Tuesday, February 22, 2011

My First Post!

Thanks for reading my blog.  I will be talking about gardening in and around Northern Virginia.  Specifically in the Falls Church-Arlington area, but also in the general region including D.C. and Maryland.  While there are micro-climates everywhere (including in my garden and probably yours too), we can make some generalizations about this area; its soil, weather, and gardening resources. We are in frost zone 7a and our soil tends to be acidic with lots of clay.  There are many resources in this area, including the local cooperative extension offices that provide great help for gardeners and local businesses that provide sources for everything from seed to landscaping expertise. 

I hope you have started ordering seeds for spring planting!  But if you have not, don't worry too much because seed sellers all seem to have websites.  The only reason to order earlier is too make sure popular or limited items are still available.  I really enjoy ordering seeds from Baker Creek Heirloom Seeds (rareseeds.com), where everything is heirloom.  Last year I had great success with all of their seeds, in spite of rotten soil and hot dry conditions.  I believe they have run out of their printed catalog already, but if you have a chance to order it next year it is beautiful and very inspirational.  Of course you will want to buy a small farm after you read it but curb yourself!  Remember you will have to find room for everything and find people to eat the vegetables!  Besides veggies they also sell flower seeds.  This year I have also ordered from Territorial Seed Company (territorialseed.com), which I have heard good things about.  Also ordered from some old standbys such as Park Seeds and Burpees.  I have purchased seed packets from Merriefield Garden Center as well, some from a company in Italy called Franchi.  I am looking forward to seeing how that works out.  This is the first year I have actually planned ahead with a list of what I like, think will grow and amounts that I can handle. Also, this is the first year I am actually using a plan/map of what goes where when.  It gets complicated when you try to incorporate crop rotation, companion planting and planting by the phases of the moon!  I don't sweat it though, last year I had a few things work out and I just dug up (or I should say had my dad dig up) a part of the yard where there wasn't much grass and threw in some lime, compost and manure and hoped for the best. (Okay, maybe I did a bit more than that but not much more!)  Gardening can be approached in a very scientific way, or an artistic way; I am trying for a bit of both.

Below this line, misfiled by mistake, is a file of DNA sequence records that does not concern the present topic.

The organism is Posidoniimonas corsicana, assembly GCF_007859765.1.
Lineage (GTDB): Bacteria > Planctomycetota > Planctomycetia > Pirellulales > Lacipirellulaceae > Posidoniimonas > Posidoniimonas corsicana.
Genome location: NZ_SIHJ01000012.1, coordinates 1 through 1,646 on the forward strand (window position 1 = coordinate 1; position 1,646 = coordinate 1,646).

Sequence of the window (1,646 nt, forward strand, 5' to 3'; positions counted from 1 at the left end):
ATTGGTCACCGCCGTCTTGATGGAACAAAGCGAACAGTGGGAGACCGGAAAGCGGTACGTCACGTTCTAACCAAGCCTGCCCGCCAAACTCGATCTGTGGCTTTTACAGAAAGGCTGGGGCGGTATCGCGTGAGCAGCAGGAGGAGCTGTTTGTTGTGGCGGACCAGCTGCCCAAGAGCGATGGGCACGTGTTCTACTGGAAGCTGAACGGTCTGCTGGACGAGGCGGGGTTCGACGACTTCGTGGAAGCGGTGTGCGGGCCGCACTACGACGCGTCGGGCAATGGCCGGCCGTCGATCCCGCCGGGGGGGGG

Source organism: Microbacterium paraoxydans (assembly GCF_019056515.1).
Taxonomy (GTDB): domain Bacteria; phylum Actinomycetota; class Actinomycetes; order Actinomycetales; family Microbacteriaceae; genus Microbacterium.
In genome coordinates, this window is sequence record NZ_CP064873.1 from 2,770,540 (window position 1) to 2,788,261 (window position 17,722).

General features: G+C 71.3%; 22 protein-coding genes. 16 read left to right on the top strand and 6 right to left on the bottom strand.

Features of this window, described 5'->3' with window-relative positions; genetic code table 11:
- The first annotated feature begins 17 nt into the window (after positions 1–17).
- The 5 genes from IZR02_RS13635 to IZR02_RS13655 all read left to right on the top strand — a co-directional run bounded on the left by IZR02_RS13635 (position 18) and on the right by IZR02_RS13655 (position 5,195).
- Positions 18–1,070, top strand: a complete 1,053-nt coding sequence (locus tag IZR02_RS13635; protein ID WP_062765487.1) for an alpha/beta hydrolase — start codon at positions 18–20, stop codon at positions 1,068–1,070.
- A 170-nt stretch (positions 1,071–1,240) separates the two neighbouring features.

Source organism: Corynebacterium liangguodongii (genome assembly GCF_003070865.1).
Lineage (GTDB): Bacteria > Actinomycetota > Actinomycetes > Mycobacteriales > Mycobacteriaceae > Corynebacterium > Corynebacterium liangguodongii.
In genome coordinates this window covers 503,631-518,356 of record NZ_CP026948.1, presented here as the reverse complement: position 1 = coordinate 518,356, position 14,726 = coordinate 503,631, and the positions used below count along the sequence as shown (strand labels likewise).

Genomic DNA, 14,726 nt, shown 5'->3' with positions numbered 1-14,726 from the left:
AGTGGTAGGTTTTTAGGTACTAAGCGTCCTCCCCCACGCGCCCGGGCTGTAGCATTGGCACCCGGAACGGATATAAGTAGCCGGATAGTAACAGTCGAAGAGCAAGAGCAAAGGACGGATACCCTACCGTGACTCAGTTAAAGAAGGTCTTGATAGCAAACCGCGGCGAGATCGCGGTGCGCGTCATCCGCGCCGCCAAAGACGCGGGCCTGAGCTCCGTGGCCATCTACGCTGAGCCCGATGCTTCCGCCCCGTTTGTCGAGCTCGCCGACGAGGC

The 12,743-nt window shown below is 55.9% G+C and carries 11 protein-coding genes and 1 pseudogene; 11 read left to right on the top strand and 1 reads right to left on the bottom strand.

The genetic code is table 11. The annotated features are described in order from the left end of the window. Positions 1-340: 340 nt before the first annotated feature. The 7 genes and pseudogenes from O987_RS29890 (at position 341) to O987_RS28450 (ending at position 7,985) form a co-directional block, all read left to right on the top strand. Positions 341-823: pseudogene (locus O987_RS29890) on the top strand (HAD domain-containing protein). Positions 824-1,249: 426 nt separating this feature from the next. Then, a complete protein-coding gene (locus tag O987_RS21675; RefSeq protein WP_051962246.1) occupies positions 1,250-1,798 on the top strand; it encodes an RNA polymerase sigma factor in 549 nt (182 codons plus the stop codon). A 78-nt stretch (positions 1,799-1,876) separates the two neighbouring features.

Happy gardening!

(well at this time of year, happy dreaming about gardening!)


  1. Dear Ruth,
    How wonderful to see you digging up the soil at Taft! It made me smile to see a real garden there, just as you had hoped. Any chance that you are also gardening on the roof?